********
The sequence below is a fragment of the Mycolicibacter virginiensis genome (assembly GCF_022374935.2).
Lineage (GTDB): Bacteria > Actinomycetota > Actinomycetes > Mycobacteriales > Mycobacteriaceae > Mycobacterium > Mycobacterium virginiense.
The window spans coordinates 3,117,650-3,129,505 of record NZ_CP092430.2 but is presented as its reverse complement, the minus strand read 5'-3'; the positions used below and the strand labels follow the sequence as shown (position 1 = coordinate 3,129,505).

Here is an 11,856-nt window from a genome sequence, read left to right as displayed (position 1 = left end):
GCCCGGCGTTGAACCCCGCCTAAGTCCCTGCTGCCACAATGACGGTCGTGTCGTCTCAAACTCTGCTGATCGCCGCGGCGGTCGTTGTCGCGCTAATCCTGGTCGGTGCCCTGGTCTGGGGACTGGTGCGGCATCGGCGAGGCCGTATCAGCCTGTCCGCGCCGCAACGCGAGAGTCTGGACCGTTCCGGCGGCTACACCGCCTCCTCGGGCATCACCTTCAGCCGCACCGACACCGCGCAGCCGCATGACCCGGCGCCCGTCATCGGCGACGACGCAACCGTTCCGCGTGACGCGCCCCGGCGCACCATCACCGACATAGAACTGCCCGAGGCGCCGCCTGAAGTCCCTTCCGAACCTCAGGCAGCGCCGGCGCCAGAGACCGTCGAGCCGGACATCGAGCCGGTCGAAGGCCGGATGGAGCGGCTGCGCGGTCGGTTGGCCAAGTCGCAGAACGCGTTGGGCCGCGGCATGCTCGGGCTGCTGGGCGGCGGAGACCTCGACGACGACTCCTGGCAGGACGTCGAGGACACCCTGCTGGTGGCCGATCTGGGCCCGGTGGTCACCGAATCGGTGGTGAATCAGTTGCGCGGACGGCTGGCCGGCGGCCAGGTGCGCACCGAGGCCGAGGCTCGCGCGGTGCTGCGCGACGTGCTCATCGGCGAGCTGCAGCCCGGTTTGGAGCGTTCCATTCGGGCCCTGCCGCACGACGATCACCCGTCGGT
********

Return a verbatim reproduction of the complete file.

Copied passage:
The sequence below is a fragment of the Mycolicibacter virginiensis genome (assembly GCF_022374935.2).
Lineage (GTDB): Bacteria > Actinomycetota > Actinomycetes > Mycobacteriales > Mycobacteriaceae > Mycobacterium > Mycobacterium virginiense.
The window spans coordinates 3,117,650-3,129,505 of record NZ_CP092430.2 but is presented as its reverse complement, the minus strand read 5'-3'; the positions used below and the strand labels follow the sequence as shown (position 1 = coordinate 3,129,505).

Here is an 11,856-nt window from a genome sequence, read left to right as displayed (position 1 = left end):
GCCCGGCGTTGAACCCCGCCTAAGTCCCTGCTGCCACAATGACGGTCGTGTCGTCTCAAACTCTGCTGATCGCCGCGGCGGTCGTTGTCGCGCTAATCCTGGTCGGTGCCCTGGTCTGGGGACTGGTGCGGCATCGGCGAGGCCGTATCAGCCTGTCCGCGCCGCAACGCGAGAGTCTGGACCGTTCCGGCGGCTACACCGCCTCCTCGGGCATCACCTTCAGCCGCACCGACACCGCGCAGCCGCATGACCCGGCGCCCGTCATCGGCGACGACGCAACCGTTCCGCGTGACGCGCCCCGGCGCACCATCACCGACATAGAACTGCCCGAGGCGCCGCCTGAAGTCCCTTCCGAACCTCAGGCAGCGCCGGCGCCAGAGACCGTCGAGCCGGACATCGAGCCGGTCGAAGGCCGGATGGAGCGGCTGCGCGGTCGGTTGGCCAAGTCGCAGAACGCGTTGGGCCGCGGCATGCTCGGGCTGCTGGGCGGCGGAGACCTCGACGACGACTCCTGGCAGGACGTCGAGGACACCCTGCTGGTGGCCGATCTGGGCCCGGTGGTCACCGAATCGGTGGTGAATCAGTTGCGCGGACGGCTGGCCGGCGGCCAGGTGCGCACCGAGGCCGAGGCTCGCGCGGTGCTGCGCGACGTGCTCATCGGCGAGCTGCAGCCCGGTTTGGAGCGTTCCATTCGGGCCCTGCCGCACGACGATCACCCGTCGGT